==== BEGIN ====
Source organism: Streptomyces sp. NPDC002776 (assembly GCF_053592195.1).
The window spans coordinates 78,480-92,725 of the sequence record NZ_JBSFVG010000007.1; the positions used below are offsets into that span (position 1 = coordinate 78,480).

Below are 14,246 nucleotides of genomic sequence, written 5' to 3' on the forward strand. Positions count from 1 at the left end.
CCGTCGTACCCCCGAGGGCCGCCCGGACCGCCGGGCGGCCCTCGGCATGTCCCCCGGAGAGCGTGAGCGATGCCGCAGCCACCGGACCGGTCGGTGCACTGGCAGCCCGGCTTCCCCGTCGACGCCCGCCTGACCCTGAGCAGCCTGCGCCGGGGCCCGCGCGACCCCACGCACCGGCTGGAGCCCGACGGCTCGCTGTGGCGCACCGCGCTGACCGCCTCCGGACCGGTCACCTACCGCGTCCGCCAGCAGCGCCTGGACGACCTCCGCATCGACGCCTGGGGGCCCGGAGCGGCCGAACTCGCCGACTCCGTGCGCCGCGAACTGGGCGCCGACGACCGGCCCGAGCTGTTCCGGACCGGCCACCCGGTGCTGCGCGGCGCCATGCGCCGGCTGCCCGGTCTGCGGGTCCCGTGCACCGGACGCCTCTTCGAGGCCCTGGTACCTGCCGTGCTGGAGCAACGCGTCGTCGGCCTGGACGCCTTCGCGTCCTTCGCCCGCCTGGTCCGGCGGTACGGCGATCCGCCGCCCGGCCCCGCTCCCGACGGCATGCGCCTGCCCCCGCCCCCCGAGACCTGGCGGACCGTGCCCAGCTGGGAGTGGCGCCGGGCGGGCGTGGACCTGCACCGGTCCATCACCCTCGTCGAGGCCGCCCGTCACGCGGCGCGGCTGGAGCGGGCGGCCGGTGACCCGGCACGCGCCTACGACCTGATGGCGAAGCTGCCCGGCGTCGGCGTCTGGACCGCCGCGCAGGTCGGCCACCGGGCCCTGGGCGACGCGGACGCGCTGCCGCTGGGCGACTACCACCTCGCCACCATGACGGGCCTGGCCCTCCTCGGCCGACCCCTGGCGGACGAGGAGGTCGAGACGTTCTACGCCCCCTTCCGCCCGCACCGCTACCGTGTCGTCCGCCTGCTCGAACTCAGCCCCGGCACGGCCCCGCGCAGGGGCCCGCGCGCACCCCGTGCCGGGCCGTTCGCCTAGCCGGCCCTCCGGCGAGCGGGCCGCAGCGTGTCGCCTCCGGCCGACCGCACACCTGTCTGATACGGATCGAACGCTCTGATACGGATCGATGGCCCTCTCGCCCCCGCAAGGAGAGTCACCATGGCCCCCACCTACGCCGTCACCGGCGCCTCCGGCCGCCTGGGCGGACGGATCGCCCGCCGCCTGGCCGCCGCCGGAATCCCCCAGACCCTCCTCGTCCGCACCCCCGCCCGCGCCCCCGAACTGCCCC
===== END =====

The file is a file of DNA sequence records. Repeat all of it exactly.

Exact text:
Source organism: Streptomyces sp. NPDC002776 (assembly GCF_053592195.1).
The window spans coordinates 78,480-92,725 of the sequence record NZ_JBSFVG010000007.1; the positions used below are offsets into that span (position 1 = coordinate 78,480).

Below are 14,246 nucleotides of genomic sequence, written 5' to 3' on the forward strand. Positions count from 1 at the left end.
CCGTCGTACCCCCGAGGGCCGCCCGGACCGCCGGGCGGCCCTCGGCATGTCCCCCGGAGAGCGTGAGCGATGCCGCAGCCACCGGACCGGTCGGTGCACTGGCAGCCCGGCTTCCCCGTCGACGCCCGCCTGACCCTGAGCAGCCTGCGCCGGGGCCCGCGCGACCCCACGCACCGGCTGGAGCCCGACGGCTCGCTGTGGCGCACCGCGCTGACCGCCTCCGGACCGGTCACCTACCGCGTCCGCCAGCAGCGCCTGGACGACCTCCGCATCGACGCCTGGGGGCCCGGAGCGGCCGAACTCGCCGACTCCGTGCGCCGCGAACTGGGCGCCGACGACCGGCCCGAGCTGTTCCGGACCGGCCACCCGGTGCTGCGCGGCGCCATGCGCCGGCTGCCCGGTCTGCGGGTCCCGTGCACCGGACGCCTCTTCGAGGCCCTGGTACCTGCCGTGCTGGAGCAACGCGTCGTCGGCCTGGACGCCTTCGCGTCCTTCGCCCGCCTGGTCCGGCGGTACGGCGATCCGCCGCCCGGCCCCGCTCCCGACGGCATGCGCCTGCCCCCGCCCCCCGAGACCTGGCGGACCGTGCCCAGCTGGGAGTGGCGCCGGGCGGGCGTGGACCTGCACCGGTCCATCACCCTCGTCGAGGCCGCCCGTCACGCGGCGCGGCTGGAGCGGGCGGCCGGTGACCCGGCACGCGCCTACGACCTGATGGCGAAGCTGCCCGGCGTCGGCGTCTGGACCGCCGCGCAGGTCGGCCACCGGGCCCTGGGCGACGCGGACGCGCTGCCGCTGGGCGACTACCACCTCGCCACCATGACGGGCCTGGCCCTCCTCGGCCGACCCCTGGCGGACGAGGAGGTCGAGACGTTCTACGCCCCCTTCCGCCCGCACCGCTACCGTGTCGTCCGCCTGCTCGAACTCAGCCCCGGCACGGCCCCGCGCAGGGGCCCGCGCGCACCCCGTGCCGGGCCGTTCGCCTAGCCGGCCCTCCGGCGAGCGGGCCGCAGCGTGTCGCCTCCGGCCGACCGCACACCTGTCTGATACGGATCGAACGCTCTGATACGGATCGATGGCCCTCTCGCCCCCGCAAGGAGAGTCACCATGGCCCCCACCTACGCCGTCACCGGCGCCTCCGGCCGCCTGGGCGGACGGATCGCCCGCCGCCTGGCCGCCGCCGGAATCCCCCAGACCCTCCTCGTCCGCACCCCCGCCCGCGCCCCCGAACTGCCCC